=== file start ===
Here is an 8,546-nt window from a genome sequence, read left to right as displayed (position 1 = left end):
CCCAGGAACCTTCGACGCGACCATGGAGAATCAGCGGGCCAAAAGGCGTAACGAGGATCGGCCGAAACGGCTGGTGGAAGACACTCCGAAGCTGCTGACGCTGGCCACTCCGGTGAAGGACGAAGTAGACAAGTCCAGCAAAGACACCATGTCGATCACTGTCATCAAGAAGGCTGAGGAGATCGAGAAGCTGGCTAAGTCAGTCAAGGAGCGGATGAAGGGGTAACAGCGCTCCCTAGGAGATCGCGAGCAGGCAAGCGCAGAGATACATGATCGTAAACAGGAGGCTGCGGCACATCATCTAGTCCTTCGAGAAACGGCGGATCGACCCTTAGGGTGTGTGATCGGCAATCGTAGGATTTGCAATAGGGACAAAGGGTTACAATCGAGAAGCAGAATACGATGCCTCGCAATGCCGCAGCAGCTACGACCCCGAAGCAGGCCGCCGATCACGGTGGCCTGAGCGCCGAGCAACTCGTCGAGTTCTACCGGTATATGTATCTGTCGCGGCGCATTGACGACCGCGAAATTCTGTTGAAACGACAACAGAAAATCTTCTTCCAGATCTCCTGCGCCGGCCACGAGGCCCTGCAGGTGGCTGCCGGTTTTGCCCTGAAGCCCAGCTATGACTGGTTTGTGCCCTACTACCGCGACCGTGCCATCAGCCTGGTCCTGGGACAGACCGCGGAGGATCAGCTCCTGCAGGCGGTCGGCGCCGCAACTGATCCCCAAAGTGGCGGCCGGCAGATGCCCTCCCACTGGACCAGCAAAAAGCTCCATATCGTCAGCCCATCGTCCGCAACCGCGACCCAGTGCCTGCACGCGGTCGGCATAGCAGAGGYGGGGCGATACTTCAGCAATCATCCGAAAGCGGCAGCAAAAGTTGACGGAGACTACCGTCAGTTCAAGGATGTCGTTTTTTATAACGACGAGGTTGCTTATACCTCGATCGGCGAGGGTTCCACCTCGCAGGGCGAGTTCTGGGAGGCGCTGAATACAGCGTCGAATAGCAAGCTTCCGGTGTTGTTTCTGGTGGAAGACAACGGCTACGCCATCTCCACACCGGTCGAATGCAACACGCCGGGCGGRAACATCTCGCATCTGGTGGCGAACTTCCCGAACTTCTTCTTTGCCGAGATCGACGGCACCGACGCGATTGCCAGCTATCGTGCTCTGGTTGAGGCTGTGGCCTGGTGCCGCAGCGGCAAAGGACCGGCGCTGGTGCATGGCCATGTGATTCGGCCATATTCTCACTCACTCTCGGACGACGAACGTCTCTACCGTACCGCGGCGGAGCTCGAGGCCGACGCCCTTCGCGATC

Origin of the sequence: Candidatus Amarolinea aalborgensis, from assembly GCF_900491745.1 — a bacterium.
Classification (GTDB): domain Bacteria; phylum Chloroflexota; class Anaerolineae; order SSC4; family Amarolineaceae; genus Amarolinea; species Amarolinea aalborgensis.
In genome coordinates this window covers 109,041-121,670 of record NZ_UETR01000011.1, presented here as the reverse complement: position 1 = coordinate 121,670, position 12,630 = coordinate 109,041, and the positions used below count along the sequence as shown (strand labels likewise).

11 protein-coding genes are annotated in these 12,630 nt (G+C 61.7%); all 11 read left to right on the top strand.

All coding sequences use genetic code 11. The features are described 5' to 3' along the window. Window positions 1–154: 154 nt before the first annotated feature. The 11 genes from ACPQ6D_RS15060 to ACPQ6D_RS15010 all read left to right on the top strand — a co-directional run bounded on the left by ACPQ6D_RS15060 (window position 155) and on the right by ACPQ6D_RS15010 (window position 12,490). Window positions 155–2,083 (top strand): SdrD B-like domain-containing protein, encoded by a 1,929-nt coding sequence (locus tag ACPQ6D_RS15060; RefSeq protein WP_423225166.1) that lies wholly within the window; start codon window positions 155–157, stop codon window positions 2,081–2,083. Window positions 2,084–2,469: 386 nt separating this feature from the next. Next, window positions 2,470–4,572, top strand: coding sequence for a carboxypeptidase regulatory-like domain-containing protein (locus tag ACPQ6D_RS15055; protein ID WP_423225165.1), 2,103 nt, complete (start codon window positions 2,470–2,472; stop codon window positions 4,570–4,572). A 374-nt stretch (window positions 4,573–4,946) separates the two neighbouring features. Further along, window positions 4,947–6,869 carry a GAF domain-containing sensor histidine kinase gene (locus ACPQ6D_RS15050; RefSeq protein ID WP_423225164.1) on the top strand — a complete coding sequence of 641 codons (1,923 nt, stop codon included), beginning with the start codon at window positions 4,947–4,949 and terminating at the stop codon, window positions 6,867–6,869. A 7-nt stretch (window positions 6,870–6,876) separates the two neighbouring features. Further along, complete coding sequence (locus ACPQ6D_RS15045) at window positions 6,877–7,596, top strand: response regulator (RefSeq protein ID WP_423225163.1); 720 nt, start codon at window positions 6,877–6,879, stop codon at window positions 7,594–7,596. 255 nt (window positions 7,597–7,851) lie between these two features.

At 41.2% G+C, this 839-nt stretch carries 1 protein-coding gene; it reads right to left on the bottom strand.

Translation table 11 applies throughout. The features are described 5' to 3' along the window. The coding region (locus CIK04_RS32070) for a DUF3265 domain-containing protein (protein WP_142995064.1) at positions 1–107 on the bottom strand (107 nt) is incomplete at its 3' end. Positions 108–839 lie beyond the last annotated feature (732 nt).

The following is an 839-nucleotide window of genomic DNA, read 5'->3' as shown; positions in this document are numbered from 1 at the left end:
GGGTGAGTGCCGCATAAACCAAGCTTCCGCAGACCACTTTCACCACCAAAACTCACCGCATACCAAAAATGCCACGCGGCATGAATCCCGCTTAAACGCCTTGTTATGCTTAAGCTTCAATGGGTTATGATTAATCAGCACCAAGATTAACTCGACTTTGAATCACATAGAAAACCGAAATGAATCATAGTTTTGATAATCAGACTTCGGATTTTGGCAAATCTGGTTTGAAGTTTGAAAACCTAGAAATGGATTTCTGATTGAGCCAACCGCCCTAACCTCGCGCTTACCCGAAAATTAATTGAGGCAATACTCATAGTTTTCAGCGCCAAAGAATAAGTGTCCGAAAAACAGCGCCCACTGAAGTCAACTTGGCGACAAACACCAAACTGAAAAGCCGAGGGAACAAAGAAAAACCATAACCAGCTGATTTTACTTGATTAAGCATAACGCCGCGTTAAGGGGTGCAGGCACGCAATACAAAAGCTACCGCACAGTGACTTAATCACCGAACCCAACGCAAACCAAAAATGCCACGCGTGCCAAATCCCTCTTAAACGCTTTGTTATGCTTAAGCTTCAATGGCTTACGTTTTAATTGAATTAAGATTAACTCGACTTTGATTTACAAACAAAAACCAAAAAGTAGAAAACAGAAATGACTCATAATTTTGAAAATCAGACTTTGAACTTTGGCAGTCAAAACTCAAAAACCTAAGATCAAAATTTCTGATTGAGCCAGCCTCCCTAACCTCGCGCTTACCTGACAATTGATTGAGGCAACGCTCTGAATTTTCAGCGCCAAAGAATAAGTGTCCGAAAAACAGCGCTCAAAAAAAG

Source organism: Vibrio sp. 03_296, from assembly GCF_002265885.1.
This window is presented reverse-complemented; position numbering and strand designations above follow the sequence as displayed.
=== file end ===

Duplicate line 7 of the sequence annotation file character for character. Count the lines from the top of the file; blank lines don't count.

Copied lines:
All coding sequences use genetic code 11. The features are described 5' to 3' along the window. Window positions 1–154: 154 nt before the first annotated feature. The 11 genes from ACPQ6D_RS15060 to ACPQ6D_RS15010 all read left to right on the top strand — a co-directional run bounded on the left by ACPQ6D_RS15060 (window position 155) and on the right by ACPQ6D_RS15010 (window position 12,490). Window positions 155–2,083 (top strand): SdrD B-like domain-containing protein, encoded by a 1,929-nt coding sequence (locus tag ACPQ6D_RS15060; RefSeq protein WP_423225166.1) that lies wholly within the window; start codon window positions 155–157, stop codon window positions 2,081–2,083. Window positions 2,084–2,469: 386 nt separating this feature from the next. Next, window positions 2,470–4,572, top strand: coding sequence for a carboxypeptidase regulatory-like domain-containing protein (locus tag ACPQ6D_RS15055; protein ID WP_423225165.1), 2,103 nt, complete (start codon window positions 2,470–2,472; stop codon window positions 4,570–4,572). A 374-nt stretch (window positions 4,573–4,946) separates the two neighbouring features. Further along, window positions 4,947–6,869 carry a GAF domain-containing sensor histidine kinase gene (locus ACPQ6D_RS15050; RefSeq protein ID WP_423225164.1) on the top strand — a complete coding sequence of 641 codons (1,923 nt, stop codon included), beginning with the start codon at window positions 4,947–4,949 and terminating at the stop codon, window positions 6,867–6,869. A 7-nt stretch (window positions 6,870–6,876) separates the two neighbouring features. Further along, complete coding sequence (locus ACPQ6D_RS15045) at window positions 6,877–7,596, top strand: response regulator (RefSeq protein ID WP_423225163.1); 720 nt, start codon at window positions 6,877–6,879, stop codon at window positions 7,594–7,596. 255 nt (window positions 7,597–7,851) lie between these two features.